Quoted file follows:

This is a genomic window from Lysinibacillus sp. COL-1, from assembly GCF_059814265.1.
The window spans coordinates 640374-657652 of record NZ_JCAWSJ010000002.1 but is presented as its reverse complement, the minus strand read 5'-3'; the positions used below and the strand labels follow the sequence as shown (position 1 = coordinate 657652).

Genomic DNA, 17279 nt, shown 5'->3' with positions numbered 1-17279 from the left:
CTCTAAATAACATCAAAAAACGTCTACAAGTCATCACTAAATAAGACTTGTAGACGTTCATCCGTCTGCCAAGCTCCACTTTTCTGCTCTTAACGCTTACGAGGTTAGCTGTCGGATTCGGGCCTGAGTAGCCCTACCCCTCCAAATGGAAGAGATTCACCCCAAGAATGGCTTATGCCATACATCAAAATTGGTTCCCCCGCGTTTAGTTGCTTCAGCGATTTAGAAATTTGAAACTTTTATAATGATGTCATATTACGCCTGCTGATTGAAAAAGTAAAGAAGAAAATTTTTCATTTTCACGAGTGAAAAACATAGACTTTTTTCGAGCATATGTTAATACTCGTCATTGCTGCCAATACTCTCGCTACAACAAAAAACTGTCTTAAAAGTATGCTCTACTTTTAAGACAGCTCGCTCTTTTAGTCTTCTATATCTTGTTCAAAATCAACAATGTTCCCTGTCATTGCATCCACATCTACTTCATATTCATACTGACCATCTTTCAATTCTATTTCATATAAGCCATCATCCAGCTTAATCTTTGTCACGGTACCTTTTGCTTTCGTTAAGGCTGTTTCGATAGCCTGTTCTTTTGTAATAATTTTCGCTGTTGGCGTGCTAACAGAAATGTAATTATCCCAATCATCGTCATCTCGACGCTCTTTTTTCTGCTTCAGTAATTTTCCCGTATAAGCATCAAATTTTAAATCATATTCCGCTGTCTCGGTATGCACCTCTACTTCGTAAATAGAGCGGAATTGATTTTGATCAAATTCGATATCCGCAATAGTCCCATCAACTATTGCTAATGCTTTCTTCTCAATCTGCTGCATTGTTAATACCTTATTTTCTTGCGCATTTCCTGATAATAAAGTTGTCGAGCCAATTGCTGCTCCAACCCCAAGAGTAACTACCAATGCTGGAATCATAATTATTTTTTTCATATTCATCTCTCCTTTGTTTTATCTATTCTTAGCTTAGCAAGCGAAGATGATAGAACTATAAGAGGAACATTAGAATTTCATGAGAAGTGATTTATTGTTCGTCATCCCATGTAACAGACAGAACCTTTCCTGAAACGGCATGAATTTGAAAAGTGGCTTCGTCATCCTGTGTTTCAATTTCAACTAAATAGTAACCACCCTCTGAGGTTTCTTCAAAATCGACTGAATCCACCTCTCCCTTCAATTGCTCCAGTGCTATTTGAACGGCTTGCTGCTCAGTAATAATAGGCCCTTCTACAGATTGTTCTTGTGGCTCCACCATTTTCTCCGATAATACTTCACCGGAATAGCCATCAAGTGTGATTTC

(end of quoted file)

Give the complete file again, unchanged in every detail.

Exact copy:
This is a genomic window from Lysinibacillus sp. COL-1, from assembly GCF_059814265.1.
The window spans coordinates 640374-657652 of record NZ_JCAWSJ010000002.1 but is presented as its reverse complement, the minus strand read 5'-3'; the positions used below and the strand labels follow the sequence as shown (position 1 = coordinate 657652).

Genomic DNA, 17279 nt, shown 5'->3' with positions numbered 1-17279 from the left:
CTCTAAATAACATCAAAAAACGTCTACAAGTCATCACTAAATAAGACTTGTAGACGTTCATCCGTCTGCCAAGCTCCACTTTTCTGCTCTTAACGCTTACGAGGTTAGCTGTCGGATTCGGGCCTGAGTAGCCCTACCCCTCCAAATGGAAGAGATTCACCCCAAGAATGGCTTATGCCATACATCAAAATTGGTTCCCCCGCGTTTAGTTGCTTCAGCGATTTAGAAATTTGAAACTTTTATAATGATGTCATATTACGCCTGCTGATTGAAAAAGTAAAGAAGAAAATTTTTCATTTTCACGAGTGAAAAACATAGACTTTTTTCGAGCATATGTTAATACTCGTCATTGCTGCCAATACTCTCGCTACAACAAAAAACTGTCTTAAAAGTATGCTCTACTTTTAAGACAGCTCGCTCTTTTAGTCTTCTATATCTTGTTCAAAATCAACAATGTTCCCTGTCATTGCATCCACATCTACTTCATATTCATACTGACCATCTTTCAATTCTATTTCATATAAGCCATCATCCAGCTTAATCTTTGTCACGGTACCTTTTGCTTTCGTTAAGGCTGTTTCGATAGCCTGTTCTTTTGTAATAATTTTCGCTGTTGGCGTGCTAACAGAAATGTAATTATCCCAATCATCGTCATCTCGACGCTCTTTTTTCTGCTTCAGTAATTTTCCCGTATAAGCATCAAATTTTAAATCATATTCCGCTGTCTCGGTATGCACCTCTACTTCGTAAATAGAGCGGAATTGATTTTGATCAAATTCGATATCCGCAATAGTCCCATCAACTATTGCTAATGCTTTCTTCTCAATCTGCTGCATTGTTAATACCTTATTTTCTTGCGCATTTCCTGATAATAAAGTTGTCGAGCCAATTGCTGCTCCAACCCCAAGAGTAACTACCAATGCTGGAATCATAATTATTTTTTTCATATTCATCTCTCCTTTGTTTTATCTATTCTTAGCTTAGCAAGCGAAGATGATAGAACTATAAGAGGAACATTAGAATTTCATGAGAAGTGATTTATTGTTCGTCATCCCATGTAACAGACAGAACCTTTCCTGAAACGGCATGAATTTGAAAAGTGGCTTCGTCATCCTGTGTTTCAATTTCAACTAAATAGTAACCACCCTCTGAGGTTTCTTCAAAATCGACTGAATCCACCTCTCCCTTCAATTGCTCCAGTGCTATTTGAACGGCTTGCTGCTCAGTAATAATAGGCCCTTCTACAGATTGTTCTTGTGGCTCCACCATTTTCTCCGATAATACTTCACCGGAATAGCCATCAAGTGTGATTTC